Ceramics Fatyanovo culture.
Fatyanovo culture representatives were engaged in breeding small and cattle, and also knew and agriculture. Fatyanovtsy knew how to polish and drill their stone battle axes. However, they also knew how to cast axes from bronze and cast them, using ancient Oriental samples as models.
There are many interesting things about Fatyanovo culture.
Moreover, the Fatyanovo culture tribes were familiar with the products of the foundry workers of those tribes that lived to the west of their territory. Thus, in Mytishchi, in the Ivanovo region, in the same burial with the Fatyanovo-type dishes, archaeologists found a bronze bracelet, characteristic in its form for the Unetitsi culture, which was located in Central Europe.
Ceramic vessel. Tashkovskaya culture of the Lower Tobol region. Early Bronze Age.
At the end of II millennium BC. er the tribes living in the Volga regions continued the development of technologies for bronze casting. So, in the burial ground near the Seimas station, near the city of Gorky, remarkable samples of the foundry of that era were found. These were Celtic axes, spearheads that had spread to the Danube, Yenisei and Issyk-Kul, the original form of daggers and equally original combat knives. It can be assumed that the masters who did all this were familiar with the works of the foundry workers from the territory of present-day Hungary and up to the very remote China of the Shang-Yin era.
Seimino-Turbinsky copper idol. Early Bronze Age.
By the way, the territory of modern Hungary already in the early Bronze Age was distinguished by its achievements in the field of bronze casting. Obviously, there were connections with the Crete-Mycenaean culture, which in the middle of the second millennium contributed to the flourishing of the mastery of the production of bronze articles on lands along the middle Danube. Swords, battle axes, tools and decorations, distinguished by a thin engraved pattern, were cast. Obviously, they diverged very well (and widely!).
Agriculture also developed, both farming and cattle breeding. Excavations show that in the second half of the II millennium BC. e., there were settlements (the so-called terramara), from wooden huts, located on the pillars, standing on piles. Such settlements were found in the valleys of the Tisza River, as well as the Sava, Drava and Danube. In the swampy sediments in the valleys of the named rivers, where these terramaras were located, many different objects have survived to our time, allowing us to shed light on many aspects of the lives of those who lived in them. Archaeologists have found a lot of bronze sickles and here - casting molds for their casting. Well, horse horses only prove that here on the Danube, as well as in the Caucasus, horses have already begun to be used for riding. A significant number of imported items - amber from the Baltic states, beads and jewelry from the Eastern Mediterranean regions - speaks of the relatively lively exchange relations of the inhabitants of the Danube settlements for that period.
Reconstruction of houses of culture terramar.
In the valley of the river Po in the Late Bronze Age a similar culture arose. Moreover, an image of a plow was found on the rocks in the Italian Alps, and if so, this means that the ancient farmers who lived in Northern Italy and in the middle Danube, knew the plow and knew how to work the land with its help. It is believed that the Northern Italian and Danube tribes belonged to the same group of Indo-European population of Europe, called Illyrian. It occupied the whole territory between the valley of the Po river and the upper turning of the Danube, and also spread to the western lands of the Balkan Peninsula.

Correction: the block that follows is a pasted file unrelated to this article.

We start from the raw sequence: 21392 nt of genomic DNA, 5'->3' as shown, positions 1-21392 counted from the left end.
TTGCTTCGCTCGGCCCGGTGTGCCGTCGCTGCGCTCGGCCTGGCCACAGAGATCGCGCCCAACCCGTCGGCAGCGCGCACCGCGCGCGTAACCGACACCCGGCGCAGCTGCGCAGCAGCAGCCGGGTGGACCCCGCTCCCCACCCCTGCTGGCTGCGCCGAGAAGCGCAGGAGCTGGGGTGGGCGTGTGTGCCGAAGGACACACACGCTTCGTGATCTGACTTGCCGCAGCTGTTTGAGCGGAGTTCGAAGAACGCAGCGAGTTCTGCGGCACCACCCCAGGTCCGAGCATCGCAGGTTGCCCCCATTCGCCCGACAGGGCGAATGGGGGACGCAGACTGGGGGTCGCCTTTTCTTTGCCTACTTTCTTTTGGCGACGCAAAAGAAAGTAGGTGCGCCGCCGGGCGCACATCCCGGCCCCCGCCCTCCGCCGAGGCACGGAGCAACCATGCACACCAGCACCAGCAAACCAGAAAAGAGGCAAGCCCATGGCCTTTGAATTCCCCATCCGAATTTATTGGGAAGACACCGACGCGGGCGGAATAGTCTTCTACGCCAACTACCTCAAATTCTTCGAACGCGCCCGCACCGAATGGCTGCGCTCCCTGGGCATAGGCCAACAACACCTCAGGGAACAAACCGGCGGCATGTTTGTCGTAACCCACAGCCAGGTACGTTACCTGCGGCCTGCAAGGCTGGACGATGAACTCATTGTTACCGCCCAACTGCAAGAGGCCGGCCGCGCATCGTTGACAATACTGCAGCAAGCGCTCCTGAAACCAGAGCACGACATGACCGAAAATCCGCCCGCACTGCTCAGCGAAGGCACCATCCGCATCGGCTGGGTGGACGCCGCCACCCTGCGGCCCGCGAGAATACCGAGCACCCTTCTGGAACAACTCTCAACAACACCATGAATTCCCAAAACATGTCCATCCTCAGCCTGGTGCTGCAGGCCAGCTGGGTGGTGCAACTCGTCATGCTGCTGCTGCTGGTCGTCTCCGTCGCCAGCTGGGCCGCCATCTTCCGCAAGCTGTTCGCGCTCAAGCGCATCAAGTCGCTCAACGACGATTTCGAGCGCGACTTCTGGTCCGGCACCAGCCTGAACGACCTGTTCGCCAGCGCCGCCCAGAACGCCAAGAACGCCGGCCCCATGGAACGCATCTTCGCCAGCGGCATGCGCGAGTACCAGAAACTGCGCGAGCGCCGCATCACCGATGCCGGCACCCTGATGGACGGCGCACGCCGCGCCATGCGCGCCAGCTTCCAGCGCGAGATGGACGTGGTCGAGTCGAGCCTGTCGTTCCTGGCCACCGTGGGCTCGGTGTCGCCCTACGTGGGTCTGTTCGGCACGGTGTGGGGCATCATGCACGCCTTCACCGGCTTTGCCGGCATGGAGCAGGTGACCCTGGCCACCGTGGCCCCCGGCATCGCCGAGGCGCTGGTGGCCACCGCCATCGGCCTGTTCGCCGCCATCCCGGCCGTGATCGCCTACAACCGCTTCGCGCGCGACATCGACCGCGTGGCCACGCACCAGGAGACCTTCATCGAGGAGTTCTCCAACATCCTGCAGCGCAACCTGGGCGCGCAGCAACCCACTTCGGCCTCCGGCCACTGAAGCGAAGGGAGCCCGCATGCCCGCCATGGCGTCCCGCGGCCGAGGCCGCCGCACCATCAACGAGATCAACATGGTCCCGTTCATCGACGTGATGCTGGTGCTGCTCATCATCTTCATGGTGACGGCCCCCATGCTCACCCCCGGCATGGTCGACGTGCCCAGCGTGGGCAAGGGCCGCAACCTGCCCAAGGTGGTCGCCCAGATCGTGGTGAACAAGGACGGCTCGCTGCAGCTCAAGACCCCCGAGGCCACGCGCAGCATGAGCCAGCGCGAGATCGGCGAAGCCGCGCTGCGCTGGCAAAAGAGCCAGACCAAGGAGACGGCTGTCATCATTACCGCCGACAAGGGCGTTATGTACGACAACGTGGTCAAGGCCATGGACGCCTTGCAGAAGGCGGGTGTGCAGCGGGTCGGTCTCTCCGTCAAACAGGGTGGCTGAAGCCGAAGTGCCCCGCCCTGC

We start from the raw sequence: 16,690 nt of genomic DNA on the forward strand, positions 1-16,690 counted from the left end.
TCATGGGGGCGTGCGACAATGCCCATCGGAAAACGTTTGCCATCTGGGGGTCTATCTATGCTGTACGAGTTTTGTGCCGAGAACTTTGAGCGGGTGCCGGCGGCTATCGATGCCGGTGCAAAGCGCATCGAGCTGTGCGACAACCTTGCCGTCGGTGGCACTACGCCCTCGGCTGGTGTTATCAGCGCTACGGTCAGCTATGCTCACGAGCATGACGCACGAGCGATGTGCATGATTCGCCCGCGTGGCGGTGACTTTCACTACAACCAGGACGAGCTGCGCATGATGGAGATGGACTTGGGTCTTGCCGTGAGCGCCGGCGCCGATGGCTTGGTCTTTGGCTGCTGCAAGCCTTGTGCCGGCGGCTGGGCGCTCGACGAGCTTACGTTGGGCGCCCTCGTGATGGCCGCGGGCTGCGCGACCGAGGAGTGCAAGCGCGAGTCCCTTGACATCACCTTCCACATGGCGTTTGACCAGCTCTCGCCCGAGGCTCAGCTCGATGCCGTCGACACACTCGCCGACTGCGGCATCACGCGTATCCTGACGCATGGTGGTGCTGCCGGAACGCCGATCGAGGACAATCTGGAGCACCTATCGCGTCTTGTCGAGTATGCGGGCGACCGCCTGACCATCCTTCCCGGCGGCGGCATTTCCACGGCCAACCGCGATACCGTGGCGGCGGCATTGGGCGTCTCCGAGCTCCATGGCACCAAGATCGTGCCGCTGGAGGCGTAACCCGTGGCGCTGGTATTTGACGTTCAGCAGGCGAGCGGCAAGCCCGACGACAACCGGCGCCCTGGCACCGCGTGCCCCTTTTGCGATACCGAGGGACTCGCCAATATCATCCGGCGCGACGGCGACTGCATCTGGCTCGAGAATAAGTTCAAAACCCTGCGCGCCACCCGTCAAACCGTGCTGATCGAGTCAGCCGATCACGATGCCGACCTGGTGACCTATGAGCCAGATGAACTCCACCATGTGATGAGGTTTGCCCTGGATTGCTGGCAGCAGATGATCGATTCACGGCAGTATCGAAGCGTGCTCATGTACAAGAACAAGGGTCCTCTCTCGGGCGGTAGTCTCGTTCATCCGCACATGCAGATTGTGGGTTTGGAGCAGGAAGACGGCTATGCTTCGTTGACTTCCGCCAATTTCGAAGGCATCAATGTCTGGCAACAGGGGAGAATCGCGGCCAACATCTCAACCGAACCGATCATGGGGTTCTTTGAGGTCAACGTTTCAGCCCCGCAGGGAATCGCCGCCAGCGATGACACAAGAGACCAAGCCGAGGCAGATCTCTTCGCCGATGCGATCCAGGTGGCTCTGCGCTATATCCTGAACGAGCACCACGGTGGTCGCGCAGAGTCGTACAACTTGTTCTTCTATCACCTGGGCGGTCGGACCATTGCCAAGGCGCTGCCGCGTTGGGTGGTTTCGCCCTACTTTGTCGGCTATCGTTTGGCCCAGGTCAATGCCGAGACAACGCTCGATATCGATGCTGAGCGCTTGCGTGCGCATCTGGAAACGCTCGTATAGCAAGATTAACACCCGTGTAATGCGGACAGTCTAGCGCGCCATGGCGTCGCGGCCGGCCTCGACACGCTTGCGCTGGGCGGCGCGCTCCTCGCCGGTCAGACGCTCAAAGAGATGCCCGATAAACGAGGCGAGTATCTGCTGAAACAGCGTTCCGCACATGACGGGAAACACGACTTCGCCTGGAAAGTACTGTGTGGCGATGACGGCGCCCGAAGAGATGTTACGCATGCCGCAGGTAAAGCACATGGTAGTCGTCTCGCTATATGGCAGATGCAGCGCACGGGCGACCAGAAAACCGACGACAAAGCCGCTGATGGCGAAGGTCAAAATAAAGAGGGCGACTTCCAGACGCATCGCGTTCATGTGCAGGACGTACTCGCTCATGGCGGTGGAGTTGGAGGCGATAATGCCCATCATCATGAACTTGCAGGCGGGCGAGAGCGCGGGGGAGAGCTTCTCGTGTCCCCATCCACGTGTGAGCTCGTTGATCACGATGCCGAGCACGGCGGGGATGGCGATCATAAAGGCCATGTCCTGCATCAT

Products of the Early Bronze Age, 2800 - 2300 BC.
In central Europe in Silesia, Saxony and Thuringia, as well as in the Czech Republic and the lands of Lower Austria, and areas north of the Danube in the first half of the second millennium BC. er The tribes of the Unetitsky culture spread. They lived in villages of quadrangular houses that had walls in the style of wattle, but plastered with clay. The grain pits found in the settlements speak of the agriculture that is common among them. In the burials, remains of bones belonging to domestic animals are found, that is, it was customary to put pieces of meat into the grave along with the deceased — that is, they also developed cattle breeding. That is, from an economic point of view, the Unetitsi culture was a typical Central European culture of the Bronze Age. It is known and where they took raw materials for their bronze products. These are copper deposits in the Ore Mountains, the Sudetenland and the Western Beskids. It is interesting that among their products there were also such that allow to speak about the influence on them of the culture of the Eneolithic tribes who lived in the southern Russian steppes. And in pottery, the influence of the Crete-Mycenaean forms is clearly noticeable.
“Nebra's Heavenly Disk” is a disk of bronze in diameter 30, covered with a patina of aquamarine color, with gold inserts representing the Sun, Moon and 32 stars, including the Pleiades constellation. The find is truly unique. By indirect evidence, it is usually attributed to the Unetits culture of Central Europe (c. XVII century BC. E.)